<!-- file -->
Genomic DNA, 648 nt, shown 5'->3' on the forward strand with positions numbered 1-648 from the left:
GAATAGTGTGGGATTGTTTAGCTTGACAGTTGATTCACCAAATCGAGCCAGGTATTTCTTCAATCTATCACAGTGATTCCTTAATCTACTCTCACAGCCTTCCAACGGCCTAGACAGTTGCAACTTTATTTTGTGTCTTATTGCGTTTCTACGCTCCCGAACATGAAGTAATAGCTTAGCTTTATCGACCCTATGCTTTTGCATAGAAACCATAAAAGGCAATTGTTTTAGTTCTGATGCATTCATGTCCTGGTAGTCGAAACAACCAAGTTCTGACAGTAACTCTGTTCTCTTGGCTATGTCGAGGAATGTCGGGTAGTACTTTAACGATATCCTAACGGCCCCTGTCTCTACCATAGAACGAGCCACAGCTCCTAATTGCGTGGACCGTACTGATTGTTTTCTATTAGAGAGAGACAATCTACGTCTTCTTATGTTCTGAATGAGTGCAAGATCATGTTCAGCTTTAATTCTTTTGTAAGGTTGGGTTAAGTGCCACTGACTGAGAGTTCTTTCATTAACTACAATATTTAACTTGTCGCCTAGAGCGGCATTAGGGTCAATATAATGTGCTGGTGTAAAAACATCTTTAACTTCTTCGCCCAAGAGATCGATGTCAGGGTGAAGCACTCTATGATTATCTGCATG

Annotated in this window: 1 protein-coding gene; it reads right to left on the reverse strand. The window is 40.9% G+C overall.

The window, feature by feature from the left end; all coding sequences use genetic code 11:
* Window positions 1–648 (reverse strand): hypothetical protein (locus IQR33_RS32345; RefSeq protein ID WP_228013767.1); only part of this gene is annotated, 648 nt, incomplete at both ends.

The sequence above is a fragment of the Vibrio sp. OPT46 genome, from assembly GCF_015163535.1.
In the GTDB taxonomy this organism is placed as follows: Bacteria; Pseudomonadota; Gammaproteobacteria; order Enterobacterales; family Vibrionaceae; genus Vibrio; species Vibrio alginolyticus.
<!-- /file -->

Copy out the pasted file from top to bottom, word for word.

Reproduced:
Genomic DNA, 648 nt, shown 5'->3' on the forward strand with positions numbered 1-648 from the left:
GAATAGTGTGGGATTGTTTAGCTTGACAGTTGATTCACCAAATCGAGCCAGGTATTTCTTCAATCTATCACAGTGATTCCTTAATCTACTCTCACAGCCTTCCAACGGCCTAGACAGTTGCAACTTTATTTTGTGTCTTATTGCGTTTCTACGCTCCCGAACATGAAGTAATAGCTTAGCTTTATCGACCCTATGCTTTTGCATAGAAACCATAAAAGGCAATTGTTTTAGTTCTGATGCATTCATGTCCTGGTAGTCGAAACAACCAAGTTCTGACAGTAACTCTGTTCTCTTGGCTATGTCGAGGAATGTCGGGTAGTACTTTAACGATATCCTAACGGCCCCTGTCTCTACCATAGAACGAGCCACAGCTCCTAATTGCGTGGACCGTACTGATTGTTTTCTATTAGAGAGAGACAATCTACGTCTTCTTATGTTCTGAATGAGTGCAAGATCATGTTCAGCTTTAATTCTTTTGTAAGGTTGGGTTAAGTGCCACTGACTGAGAGTTCTTTCATTAACTACAATATTTAACTTGTCGCCTAGAGCGGCATTAGGGTCAATATAATGTGCTGGTGTAAAAACATCTTTAACTTCTTCGCCCAAGAGATCGATGTCAGGGTGAAGCACTCTATGATTATCTGCATG

Annotated in this window: 1 protein-coding gene; it reads right to left on the reverse strand. The window is 40.9% G+C overall.

The window, feature by feature from the left end; all coding sequences use genetic code 11:
* Window positions 1–648 (reverse strand): hypothetical protein (locus IQR33_RS32345; RefSeq protein ID WP_228013767.1); only part of this gene is annotated, 648 nt, incomplete at both ends.

The sequence above is a fragment of the Vibrio sp. OPT46 genome, from assembly GCF_015163535.1.
In the GTDB taxonomy this organism is placed as follows: Bacteria; Pseudomonadota; Gammaproteobacteria; order Enterobacterales; family Vibrionaceae; genus Vibrio; species Vibrio alginolyticus.